Bird Seeks to Unload Santa Monica HQ as Fund Marks Down Shares
Ben Bergman is the newsroom's senior reporter, covering venture capital. Previously he was a senior business reporter and host at KPCC, a senior producer at Gimlet Media, a producer at NPR's Morning Edition, and produced two investigative documentaries for KCET. He has been a frequent on-air contributor to business coverage on NPR and Marketplace and has written for The New York Times and Columbia Journalism Review. Ben was a 2017-2018 Knight-Bagehot Fellow in Economic and Business Journalism at Columbia Business School. In his free time, he enjoys skiing, playing poker, and cheering on The Seattle Seahawks. Follow him on Twitter.
After completing a costly renovation less than a year ago, the once high-flying e-scooter unicorn Bird Rides has put its airy and sleek Santa Monica offices up for sublease, dot.LA has learned. Prior to the pandemic, Bird was looking at tripling its local footprint, but now with a local workforce numbering less than half what it was before the pandemic and those who remain working from home indefinitely, the company is dramatically downscaling.
The move comes as Fidelity Investments filed a disclosure Friday with the SEC revealing it has marked down the value of its Bird investment by 17% since the beginning of the year.
Bird would not respond to questions sent by dot.LA, including whether it was attempting to unload its entire headquarters. But, the 79,019 square feet being offered appears to represent most — if not all — of the company's Santa Monica footprint. Former employees say it would be difficult to imagine splitting up two-story space, which could not be less suited to social distancing requirements.
"Bird had finished a massive expansion of that office space back in November of last year, which only doubled down on the 'openness' of the office," said the former employee who asked not to be named because they had to sign a nondisclosure agreement. "I don't see a conceivable way where they'd only be able to sublease a part of it and not all of it."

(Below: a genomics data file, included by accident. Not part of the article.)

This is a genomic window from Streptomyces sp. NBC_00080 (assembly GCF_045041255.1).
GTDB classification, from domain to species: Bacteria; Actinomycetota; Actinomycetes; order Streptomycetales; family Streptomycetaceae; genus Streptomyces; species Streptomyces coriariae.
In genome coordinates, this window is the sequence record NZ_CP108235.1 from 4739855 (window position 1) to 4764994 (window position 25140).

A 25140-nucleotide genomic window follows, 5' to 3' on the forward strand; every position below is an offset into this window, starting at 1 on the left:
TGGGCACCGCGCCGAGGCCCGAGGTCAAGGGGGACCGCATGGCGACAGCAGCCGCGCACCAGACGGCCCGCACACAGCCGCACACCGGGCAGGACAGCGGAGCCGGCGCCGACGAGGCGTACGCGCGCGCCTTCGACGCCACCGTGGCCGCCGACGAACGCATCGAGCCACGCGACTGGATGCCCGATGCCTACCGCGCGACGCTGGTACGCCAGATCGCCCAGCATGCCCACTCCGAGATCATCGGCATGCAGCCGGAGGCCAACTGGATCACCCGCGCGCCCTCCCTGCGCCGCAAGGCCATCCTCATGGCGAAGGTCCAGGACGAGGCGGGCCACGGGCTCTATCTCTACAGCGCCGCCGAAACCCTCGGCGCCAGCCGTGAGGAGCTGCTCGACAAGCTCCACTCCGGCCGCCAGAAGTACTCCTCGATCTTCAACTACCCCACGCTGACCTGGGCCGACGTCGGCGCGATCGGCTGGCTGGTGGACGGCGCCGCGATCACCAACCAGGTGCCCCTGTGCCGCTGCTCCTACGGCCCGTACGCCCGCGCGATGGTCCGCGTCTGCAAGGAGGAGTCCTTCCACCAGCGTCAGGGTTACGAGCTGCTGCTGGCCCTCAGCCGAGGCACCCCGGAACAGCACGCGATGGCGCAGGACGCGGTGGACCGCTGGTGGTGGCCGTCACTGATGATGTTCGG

Bird spent several million dollars on network infrastructure and over a million dollars on furniture alone in last year's expansion, according to another former employee. The renovation opened up new desks, a number of new conference rooms, and a large kitchen with two buffet-style central islands where the company brought in daily catered lunches for employees from Halal Guys, Fresh Corn Grill and My Taco Guy on Taco Tuesday.
"Overall it was a really nice space," remembers a business operations employee who was laid off in March. "It kind of sucks things went down the way they did and remote work became mandatory."
Bird became the fastest company in history to reach unicorn status in 2018. Shortly after that, it achieved a $2 billion valuation in less than a year. But in March, it abruptly laid off 406 employees via a Zoom call that former employees described as dystopian. Headquarters was particularly hard hit, with the layoffs reducing the staff by more than half.
"Given the pandemic, Bird employees are currently working from home and the company is not currently utilizing the space," said a source at the company not authorized to talk on the record but who is close to the matter. The source portrayed the move as a reaction to the pandemic rather than indicative of anything about the company's financial performance.